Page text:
Deadline Day: A loveless night only brings failed flirting and frustration

ANALYSIS: Most Premier League clubs eager to clear out dead wood as January window closes without much romance in the air

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The Independent Football

As the deadline clock ticked towards 11pm, and clubs scrambled to squeeze in one last loan signing, Monday’s closing of the transfer window became awfully reminiscent of the final minutes of a student disco. When the DJ reached for a couple of slow numbers to finish the night those remaining upright, but alone, would scan the room wondering if there was someone left they would want to go home with.

They might have a reputation, they might not be exactly who you wanted, they might be on the rebound, but they were available. Thus QPR and West Ham were attracted to Emmanuel Adebayor, West Brom pursued Carlton Cole and Everton, Hull and Stoke chased Aaron Lennon.

In the end, of those three, only Lennon ended up in the warm embrace of a loving new club, opting for Everton, not that he seemed too thrilled in the photographs. The others were left frustrated on the flattest of deadline days. Indeed, Harry Redknapp appears to have decided to quit the scene altogether and settle for quiet evenings by the fire in Dorset.

What was striking about those Premier League players on the move, or touted for transfers, is that none of them were first team players at their clubs. It was managers clearing out the shed and trying to shift the dead wood.

That was the case for the rest of the transfer window too. Only one first team regular was sold, Wilfried Bony, and even then Swansea made £16m profit and already had understudy Bafetimbi Gomis, retained despite advances from West Ham. Otherwise, from Ossama Assaidi to Wilfried Zaha, Jozy Altidore to Mauro Zarate, clubs were busy trimming their wage bill of unwanted players.

Bony was the most expensive signing of the window

This reflects several realities. Premier League clubs are now wealthy enough to resist most bids for their players, especially mid-season when it is hard to get a replacement. Thus Burnley held on to Danny Ings, Southampton Morgan Schneiderlin and Everton Kevin Mirallas.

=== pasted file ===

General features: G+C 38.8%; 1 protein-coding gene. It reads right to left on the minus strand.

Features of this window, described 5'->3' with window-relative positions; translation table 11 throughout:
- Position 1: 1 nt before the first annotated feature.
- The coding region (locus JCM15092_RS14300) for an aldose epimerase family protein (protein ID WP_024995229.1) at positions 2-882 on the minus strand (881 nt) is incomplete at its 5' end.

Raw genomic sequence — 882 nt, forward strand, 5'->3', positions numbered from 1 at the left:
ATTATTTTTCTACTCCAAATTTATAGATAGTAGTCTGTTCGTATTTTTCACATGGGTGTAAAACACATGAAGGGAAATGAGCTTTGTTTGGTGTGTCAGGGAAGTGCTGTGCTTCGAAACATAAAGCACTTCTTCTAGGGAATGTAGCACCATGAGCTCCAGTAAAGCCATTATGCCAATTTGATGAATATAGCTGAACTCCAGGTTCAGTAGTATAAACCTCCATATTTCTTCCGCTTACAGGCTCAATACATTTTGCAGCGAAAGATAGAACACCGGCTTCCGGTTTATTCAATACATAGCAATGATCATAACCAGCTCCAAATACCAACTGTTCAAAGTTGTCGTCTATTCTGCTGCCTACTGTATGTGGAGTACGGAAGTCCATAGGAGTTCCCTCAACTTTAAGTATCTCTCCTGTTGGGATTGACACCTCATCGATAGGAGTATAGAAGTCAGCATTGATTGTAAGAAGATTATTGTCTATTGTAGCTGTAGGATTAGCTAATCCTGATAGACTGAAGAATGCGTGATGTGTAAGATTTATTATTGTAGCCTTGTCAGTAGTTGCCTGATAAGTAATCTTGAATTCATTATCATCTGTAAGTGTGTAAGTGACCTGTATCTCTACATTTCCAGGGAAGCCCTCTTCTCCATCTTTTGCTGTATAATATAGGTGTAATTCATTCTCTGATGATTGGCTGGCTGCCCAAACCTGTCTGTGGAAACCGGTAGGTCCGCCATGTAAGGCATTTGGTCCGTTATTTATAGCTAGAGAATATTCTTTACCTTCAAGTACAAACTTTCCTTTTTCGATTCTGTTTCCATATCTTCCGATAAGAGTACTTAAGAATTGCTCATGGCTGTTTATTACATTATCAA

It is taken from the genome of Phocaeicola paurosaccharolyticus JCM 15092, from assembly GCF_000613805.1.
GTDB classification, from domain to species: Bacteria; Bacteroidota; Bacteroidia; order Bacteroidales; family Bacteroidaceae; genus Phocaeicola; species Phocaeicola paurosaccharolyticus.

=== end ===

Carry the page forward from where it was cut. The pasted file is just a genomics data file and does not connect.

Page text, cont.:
Then there are the strictures of Financial Fair Play, both Uefa’s and the Premier League’s. Aside from Manchester City, who seem oblivious to its restraints – and no wonder after a gentle slap on the wrist from Uefa, most clubs largely balanced the books.

Chelsea’s sales more than accounted for the purchase of Juan Cuadrado. Of other clubs who spent more than £5m net Arsenal have cash to spare, Southampton spent some of their summer profits, and Crystal Palace’s outlay was not as large as it looks as Manchester United will have owed money on Zaha. Which leaves Leicester City, who bought conservatively in the summer and so could afford £9.5m Andrej Kamaric.

Juan Cuadrado signs for Chelsea

Maybe clubs were also being careful because the players being moved out underline how difficult it can be to get transfers right. Zaha, Altidore, Zarate, Scott Sinclair, André Schürrle, Samuel Eto’o, Tom Ince, Matija Nastasic, Mohamed Salah, Jordon Mutch and Maurice Edu have all disappointed. And that roll call of failure does not even include Brown Ideye, West Brom’s £10m misfit, signed without Alan Irvine seeing him play and scorer of one fluke goal. Albion were unable to shift him, even at a cut-price fee.

Getting it right in January, when time is often too tight to do due diligence, is harder. There are few successful deals and even some of those that work out, like Patrice Evra and Nemanja Vidic, do not prosper until the next season, when the player has had time to bed in.

Those moves blossomed into long-term relationships, and who’s to say that Dame N’Doye and Hull will not fall mutually in love, and Darren Fletcher lose his heart to the Hawthorns?  Mostly, however, transfers consummated on deadline night are soon regretted.